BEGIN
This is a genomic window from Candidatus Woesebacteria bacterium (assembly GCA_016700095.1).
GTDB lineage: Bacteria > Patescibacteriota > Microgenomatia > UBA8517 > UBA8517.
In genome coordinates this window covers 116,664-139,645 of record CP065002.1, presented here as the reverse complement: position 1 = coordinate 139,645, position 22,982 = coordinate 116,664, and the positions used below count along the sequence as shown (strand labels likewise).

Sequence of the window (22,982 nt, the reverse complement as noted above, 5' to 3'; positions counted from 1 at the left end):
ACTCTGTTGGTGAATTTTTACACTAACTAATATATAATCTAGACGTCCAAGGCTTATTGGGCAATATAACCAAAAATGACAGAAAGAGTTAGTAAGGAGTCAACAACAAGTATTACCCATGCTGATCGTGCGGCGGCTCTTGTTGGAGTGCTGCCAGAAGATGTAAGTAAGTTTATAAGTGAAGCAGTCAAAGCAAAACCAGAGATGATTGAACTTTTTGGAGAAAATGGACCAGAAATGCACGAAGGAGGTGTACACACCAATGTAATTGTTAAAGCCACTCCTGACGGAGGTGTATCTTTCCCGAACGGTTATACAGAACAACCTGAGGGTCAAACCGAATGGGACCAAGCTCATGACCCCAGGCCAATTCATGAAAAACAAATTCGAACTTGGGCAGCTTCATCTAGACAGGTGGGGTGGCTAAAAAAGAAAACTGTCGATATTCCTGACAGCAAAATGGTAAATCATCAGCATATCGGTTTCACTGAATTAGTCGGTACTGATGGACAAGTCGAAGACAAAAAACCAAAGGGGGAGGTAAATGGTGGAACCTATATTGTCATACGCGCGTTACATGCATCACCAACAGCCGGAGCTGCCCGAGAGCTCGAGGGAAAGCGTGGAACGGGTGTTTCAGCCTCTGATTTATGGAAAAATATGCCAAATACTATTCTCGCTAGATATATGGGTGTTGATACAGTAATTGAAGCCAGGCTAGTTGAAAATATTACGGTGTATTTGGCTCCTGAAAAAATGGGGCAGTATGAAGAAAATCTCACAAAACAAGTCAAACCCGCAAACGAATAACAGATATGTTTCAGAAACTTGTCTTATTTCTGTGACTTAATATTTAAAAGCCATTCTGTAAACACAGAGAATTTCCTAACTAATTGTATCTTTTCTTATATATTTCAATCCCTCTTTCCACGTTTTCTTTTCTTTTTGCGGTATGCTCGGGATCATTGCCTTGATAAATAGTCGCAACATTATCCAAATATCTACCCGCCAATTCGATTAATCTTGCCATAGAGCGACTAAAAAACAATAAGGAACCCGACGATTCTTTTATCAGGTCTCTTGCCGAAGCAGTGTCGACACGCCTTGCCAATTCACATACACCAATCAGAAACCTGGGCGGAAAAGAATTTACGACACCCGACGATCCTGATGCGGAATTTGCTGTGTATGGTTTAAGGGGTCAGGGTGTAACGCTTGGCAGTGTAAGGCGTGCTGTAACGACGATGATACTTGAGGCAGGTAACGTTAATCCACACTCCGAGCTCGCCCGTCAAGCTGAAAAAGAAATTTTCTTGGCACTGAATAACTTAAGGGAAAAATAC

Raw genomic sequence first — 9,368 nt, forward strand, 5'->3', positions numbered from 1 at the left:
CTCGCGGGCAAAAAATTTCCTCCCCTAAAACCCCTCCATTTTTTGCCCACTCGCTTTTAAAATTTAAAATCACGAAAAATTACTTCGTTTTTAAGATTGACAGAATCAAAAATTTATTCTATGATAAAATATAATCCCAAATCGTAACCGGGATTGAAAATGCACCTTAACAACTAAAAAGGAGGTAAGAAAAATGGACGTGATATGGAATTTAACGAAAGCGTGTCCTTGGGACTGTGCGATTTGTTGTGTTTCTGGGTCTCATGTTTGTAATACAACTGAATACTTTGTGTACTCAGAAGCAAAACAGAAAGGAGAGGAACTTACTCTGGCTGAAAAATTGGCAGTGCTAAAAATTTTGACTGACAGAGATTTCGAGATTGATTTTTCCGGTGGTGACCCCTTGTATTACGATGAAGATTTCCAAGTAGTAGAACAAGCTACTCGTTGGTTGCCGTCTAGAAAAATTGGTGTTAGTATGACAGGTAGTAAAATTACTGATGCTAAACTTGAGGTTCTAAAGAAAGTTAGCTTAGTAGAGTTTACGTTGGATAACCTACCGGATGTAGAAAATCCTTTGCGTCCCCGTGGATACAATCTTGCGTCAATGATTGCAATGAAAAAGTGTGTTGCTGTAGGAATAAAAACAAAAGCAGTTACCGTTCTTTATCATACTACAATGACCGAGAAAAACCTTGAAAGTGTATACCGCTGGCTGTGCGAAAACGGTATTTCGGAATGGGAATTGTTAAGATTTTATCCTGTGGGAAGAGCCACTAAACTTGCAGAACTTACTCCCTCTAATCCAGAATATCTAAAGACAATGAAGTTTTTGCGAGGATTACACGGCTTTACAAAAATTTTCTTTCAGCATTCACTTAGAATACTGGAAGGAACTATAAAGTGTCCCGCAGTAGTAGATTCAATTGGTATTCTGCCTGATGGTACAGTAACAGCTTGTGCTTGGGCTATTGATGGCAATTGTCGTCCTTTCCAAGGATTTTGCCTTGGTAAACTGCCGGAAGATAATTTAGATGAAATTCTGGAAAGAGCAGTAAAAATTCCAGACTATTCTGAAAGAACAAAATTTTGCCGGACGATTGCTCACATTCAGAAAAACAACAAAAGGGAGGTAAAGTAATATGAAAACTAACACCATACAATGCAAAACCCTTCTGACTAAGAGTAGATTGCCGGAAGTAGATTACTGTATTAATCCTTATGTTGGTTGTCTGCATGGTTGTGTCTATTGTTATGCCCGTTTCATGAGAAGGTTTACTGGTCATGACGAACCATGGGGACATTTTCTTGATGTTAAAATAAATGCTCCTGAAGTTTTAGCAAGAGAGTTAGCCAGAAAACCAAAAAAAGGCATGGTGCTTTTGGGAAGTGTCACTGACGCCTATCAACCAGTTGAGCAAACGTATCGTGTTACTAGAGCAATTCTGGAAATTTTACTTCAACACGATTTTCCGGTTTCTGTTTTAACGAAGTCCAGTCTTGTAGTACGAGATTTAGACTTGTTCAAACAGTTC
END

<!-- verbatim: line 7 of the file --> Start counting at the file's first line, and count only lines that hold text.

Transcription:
CTCGCGGGCAAAAAATTTCCTCCCCTAAAACCCCTCCATTTTTTGCCCACTCGCTTTTAAAATTTAAAATCACGAAAAATTACTTCGTTTTTAAGATTGACAGAATCAAAAATTTATTCTATGATAAAATATAATCCCAAATCGTAACCGGGATTGAAAATGCACCTTAACAACTAAAAAGGAGGTAAGAAAAATGGACGTGATATGGAATTTAACGAAAGCGTGTCCTTGGGACTGTGCGATTTGTTGTGTTTCTGGGTCTCATGTTTGTAATACAACTGAATACTTTGTGTACTCAGAAGCAAAACAGAAAGGAGAGGAACTTACTCTGGCTGAAAAATTGGCAGTGCTAAAAATTTTGACTGACAGAGATTTCGAGATTGATTTTTCCGGTGGTGACCCCTTGTATTACGATGAAGATTTCCAAGTAGTAGAACAAGCTACTCGTTGGTTGCCGTCTAGAAAAATTGGTGTTAGTATGACAGGTAGTAAAATTACTGATGCTAAACTTGAGGTTCTAAAGAAAGTTAGCTTAGTAGAGTTTACGTTGGATAACCTACCGGATGTAGAAAATCCTTTGCGTCCCCGTGGATACAATCTTGCGTCAATGATTGCAATGAAAAAGTGTGTTGCTGTAGGAATAAAAACAAAAGCAGTTACCGTTCTTTATCATACTACAATGACCGAGAAAAACCTTGAAAGTGTATACCGCTGGCTGTGCGAAAACGGTATTTCGGAATGGGAATTGTTAAGATTTTATCCTGTGGGAAGAGCCACTAAACTTGCAGAACTTACTCCCTCTAATCCAGAATATCTAAAGACAATGAAGTTTTTGCGAGGATTACACGGCTTTACAAAAATTTTCTTTCAGCATTCACTTAGAATACTGGAAGGAACTATAAAGTGTCCCGCAGTAGTAGATTCAATTGGTATTCTGCCTGATGGTACAGTAACAGCTTGTGCTTGGGCTATTGATGGCAATTGTCGTCCTTTCCAAGGATTTTGCCTTGGTAAACTGCCGGAAGATAATTTAGATGAAATTCTGGAAAGAGCAGTAAAAATTCCAGACTATTCTGAAAGAACAAAATTTTGCCGGACGATTGCTCACATTCAGAAAAACAACAAAAGGGAGGTAAAGTAATATGAAAACTAACACCATACAATGCAAAACCCTTCTGACTAAGAGTAGATTGCCGGAAGTAGATTACTGTATTAATCCTTATGTTGGTTGTCTGCATGGTTGTGTCTATTGTTATGCCCGTTTCATGAGAAGGTTTACTGGTCATGACGAACCATGGGGACATTTTCTTGATGTTAAAATAAATGCTCCTGAAGTTTTAGCAAGAGAGTTAGCCAGAAAACCAAAAAAAGGCATGGTGCTTTTGGGAAGTGTCACTGACGCCTATCAACCAGTTGAGCAAACGTATCGTGTTACTAGAGCAATTCTGGAAATTTTACTTCAACACGATTTTCCGGTTTCTGTTTTAACGAAGTCCAGTCTTGTAGTACGAGATTTAGACTTGTTCAAACAGTTC